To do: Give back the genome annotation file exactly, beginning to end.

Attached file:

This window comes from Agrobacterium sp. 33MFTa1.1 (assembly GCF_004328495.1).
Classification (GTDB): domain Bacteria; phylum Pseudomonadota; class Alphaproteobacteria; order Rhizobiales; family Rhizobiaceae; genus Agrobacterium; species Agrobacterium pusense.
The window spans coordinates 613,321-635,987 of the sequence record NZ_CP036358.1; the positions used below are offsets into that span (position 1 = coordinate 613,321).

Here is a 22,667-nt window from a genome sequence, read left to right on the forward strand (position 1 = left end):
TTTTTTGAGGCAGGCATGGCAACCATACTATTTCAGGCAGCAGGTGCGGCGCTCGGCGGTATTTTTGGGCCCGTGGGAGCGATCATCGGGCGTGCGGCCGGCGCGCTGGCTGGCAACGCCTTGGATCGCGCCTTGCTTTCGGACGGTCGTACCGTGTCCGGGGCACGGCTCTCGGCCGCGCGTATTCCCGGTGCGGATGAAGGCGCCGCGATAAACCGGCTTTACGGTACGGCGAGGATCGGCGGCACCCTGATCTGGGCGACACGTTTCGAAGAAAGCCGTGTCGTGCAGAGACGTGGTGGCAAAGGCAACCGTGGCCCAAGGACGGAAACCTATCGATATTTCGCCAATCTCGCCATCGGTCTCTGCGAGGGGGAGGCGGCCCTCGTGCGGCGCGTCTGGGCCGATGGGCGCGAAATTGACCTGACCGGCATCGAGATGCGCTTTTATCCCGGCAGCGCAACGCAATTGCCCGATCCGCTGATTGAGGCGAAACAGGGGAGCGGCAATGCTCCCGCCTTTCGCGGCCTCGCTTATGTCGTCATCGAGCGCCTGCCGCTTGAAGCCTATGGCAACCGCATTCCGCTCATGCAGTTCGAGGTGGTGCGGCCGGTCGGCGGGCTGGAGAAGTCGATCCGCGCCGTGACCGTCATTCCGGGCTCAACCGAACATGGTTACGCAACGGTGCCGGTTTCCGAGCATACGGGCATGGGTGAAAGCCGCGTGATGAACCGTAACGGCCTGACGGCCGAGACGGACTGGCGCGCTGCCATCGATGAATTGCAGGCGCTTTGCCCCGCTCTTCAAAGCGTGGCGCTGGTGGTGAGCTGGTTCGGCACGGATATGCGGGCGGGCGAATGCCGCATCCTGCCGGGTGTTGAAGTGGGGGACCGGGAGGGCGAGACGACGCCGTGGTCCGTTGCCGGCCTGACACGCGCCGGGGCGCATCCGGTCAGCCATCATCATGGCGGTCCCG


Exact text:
This window comes from Agrobacterium sp. 33MFTa1.1 (assembly GCF_004328495.1).
Classification (GTDB): domain Bacteria; phylum Pseudomonadota; class Alphaproteobacteria; order Rhizobiales; family Rhizobiaceae; genus Agrobacterium; species Agrobacterium pusense.
The window spans coordinates 613,321-635,987 of the sequence record NZ_CP036358.1; the positions used below are offsets into that span (position 1 = coordinate 613,321).

Here is a 22,667-nt window from a genome sequence, read left to right on the forward strand (position 1 = left end):
TTTTTTGAGGCAGGCATGGCAACCATACTATTTCAGGCAGCAGGTGCGGCGCTCGGCGGTATTTTTGGGCCCGTGGGAGCGATCATCGGGCGTGCGGCCGGCGCGCTGGCTGGCAACGCCTTGGATCGCGCCTTGCTTTCGGACGGTCGTACCGTGTCCGGGGCACGGCTCTCGGCCGCGCGTATTCCCGGTGCGGATGAAGGCGCCGCGATAAACCGGCTTTACGGTACGGCGAGGATCGGCGGCACCCTGATCTGGGCGACACGTTTCGAAGAAAGCCGTGTCGTGCAGAGACGTGGTGGCAAAGGCAACCGTGGCCCAAGGACGGAAACCTATCGATATTTCGCCAATCTCGCCATCGGTCTCTGCGAGGGGGAGGCGGCCCTCGTGCGGCGCGTCTGGGCCGATGGGCGCGAAATTGACCTGACCGGCATCGAGATGCGCTTTTATCCCGGCAGCGCAACGCAATTGCCCGATCCGCTGATTGAGGCGAAACAGGGGAGCGGCAATGCTCCCGCCTTTCGCGGCCTCGCTTATGTCGTCATCGAGCGCCTGCCGCTTGAAGCCTATGGCAACCGCATTCCGCTCATGCAGTTCGAGGTGGTGCGGCCGGTCGGCGGGCTGGAGAAGTCGATCCGCGCCGTGACCGTCATTCCGGGCTCAACCGAACATGGTTACGCAACGGTGCCGGTTTCCGAGCATACGGGCATGGGTGAAAGCCGCGTGATGAACCGTAACGGCCTGACGGCCGAGACGGACTGGCGCGCTGCCATCGATGAATTGCAGGCGCTTTGCCCCGCTCTTCAAAGCGTGGCGCTGGTGGTGAGCTGGTTCGGCACGGATATGCGGGCGGGCGAATGCCGCATCCTGCCGGGTGTTGAAGTGGGGGACCGGGAGGGCGAGACGACGCCGTGGTCCGTTGCCGGCCTGACACGCGCCGGGGCGCATCCGGTCAGCCATCATCATGGCGGTCCCG